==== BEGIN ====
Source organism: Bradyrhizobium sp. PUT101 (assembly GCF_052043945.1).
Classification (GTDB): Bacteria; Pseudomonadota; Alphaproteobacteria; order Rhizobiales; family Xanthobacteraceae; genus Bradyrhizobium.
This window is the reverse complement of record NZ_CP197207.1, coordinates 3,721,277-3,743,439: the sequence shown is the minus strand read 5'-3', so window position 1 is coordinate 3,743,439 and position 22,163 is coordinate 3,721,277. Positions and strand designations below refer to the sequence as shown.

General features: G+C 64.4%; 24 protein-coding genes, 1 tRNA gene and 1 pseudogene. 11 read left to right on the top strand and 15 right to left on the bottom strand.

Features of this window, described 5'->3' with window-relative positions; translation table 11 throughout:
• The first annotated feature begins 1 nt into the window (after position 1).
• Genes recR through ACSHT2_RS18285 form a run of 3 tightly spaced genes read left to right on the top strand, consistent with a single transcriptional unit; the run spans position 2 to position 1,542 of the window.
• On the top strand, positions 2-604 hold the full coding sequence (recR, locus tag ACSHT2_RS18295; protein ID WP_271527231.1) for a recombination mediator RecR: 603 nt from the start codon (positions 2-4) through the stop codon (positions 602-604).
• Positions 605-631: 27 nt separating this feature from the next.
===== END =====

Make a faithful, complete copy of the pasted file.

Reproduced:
Source organism: Bradyrhizobium sp. PUT101 (assembly GCF_052043945.1).
Classification (GTDB): Bacteria; Pseudomonadota; Alphaproteobacteria; order Rhizobiales; family Xanthobacteraceae; genus Bradyrhizobium.
This window is the reverse complement of record NZ_CP197207.1, coordinates 3,721,277-3,743,439: the sequence shown is the minus strand read 5'-3', so window position 1 is coordinate 3,743,439 and position 22,163 is coordinate 3,721,277. Positions and strand designations below refer to the sequence as shown.

General features: G+C 64.4%; 24 protein-coding genes, 1 tRNA gene and 1 pseudogene. 11 read left to right on the top strand and 15 right to left on the bottom strand.

Features of this window, described 5'->3' with window-relative positions; translation table 11 throughout:
• The first annotated feature begins 1 nt into the window (after position 1).
• Genes recR through ACSHT2_RS18285 form a run of 3 tightly spaced genes read left to right on the top strand, consistent with a single transcriptional unit; the run spans position 2 to position 1,542 of the window.
• On the top strand, positions 2-604 hold the full coding sequence (recR, locus tag ACSHT2_RS18295; protein ID WP_271527231.1) for a recombination mediator RecR: 603 nt from the start codon (positions 2-4) through the stop codon (positions 602-604).
• Positions 605-631: 27 nt separating this feature from the next.